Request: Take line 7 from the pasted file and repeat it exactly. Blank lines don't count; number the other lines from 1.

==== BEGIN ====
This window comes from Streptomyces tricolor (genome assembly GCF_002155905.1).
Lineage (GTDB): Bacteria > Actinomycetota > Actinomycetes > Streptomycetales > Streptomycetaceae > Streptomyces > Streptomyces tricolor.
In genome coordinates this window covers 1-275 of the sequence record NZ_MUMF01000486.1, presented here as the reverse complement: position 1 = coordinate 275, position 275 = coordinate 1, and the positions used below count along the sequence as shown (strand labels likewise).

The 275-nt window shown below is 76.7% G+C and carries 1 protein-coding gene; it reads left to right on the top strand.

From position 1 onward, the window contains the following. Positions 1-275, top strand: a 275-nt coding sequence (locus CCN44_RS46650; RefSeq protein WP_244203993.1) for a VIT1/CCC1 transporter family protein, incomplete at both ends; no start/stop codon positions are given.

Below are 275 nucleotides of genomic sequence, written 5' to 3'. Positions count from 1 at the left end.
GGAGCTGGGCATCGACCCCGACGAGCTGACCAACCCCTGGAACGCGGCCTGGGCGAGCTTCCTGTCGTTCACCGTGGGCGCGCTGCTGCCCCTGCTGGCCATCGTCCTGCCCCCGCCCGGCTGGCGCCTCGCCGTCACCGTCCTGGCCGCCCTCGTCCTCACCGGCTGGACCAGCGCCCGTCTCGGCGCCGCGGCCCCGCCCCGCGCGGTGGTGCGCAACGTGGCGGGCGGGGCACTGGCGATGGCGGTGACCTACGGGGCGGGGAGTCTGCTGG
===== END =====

GGAGCTGGGCATCGACCCCGACGAGCTGACCAACCCCTGGAACGCGGCCTGGGCGAGCTTCCTGTCGTTCACCGTGGGCGCGCTGCTGCCCCTGCTGGCCATCGTCCTGCCCCCGCCCGGCTGGCGCCTCGCCGTCACCGTCCTGGCCGCCCTCGTCCTCACCGGCTGGACCAGCGCCCGTCTCGGCGCCGCGGCCCCGCCCCGCGCGGTGGTGCGCAACGTGGCGGGCGGGGCACTGGCGATGGCGGTGACCTACGGGGCGGGGAGTCTGCTGG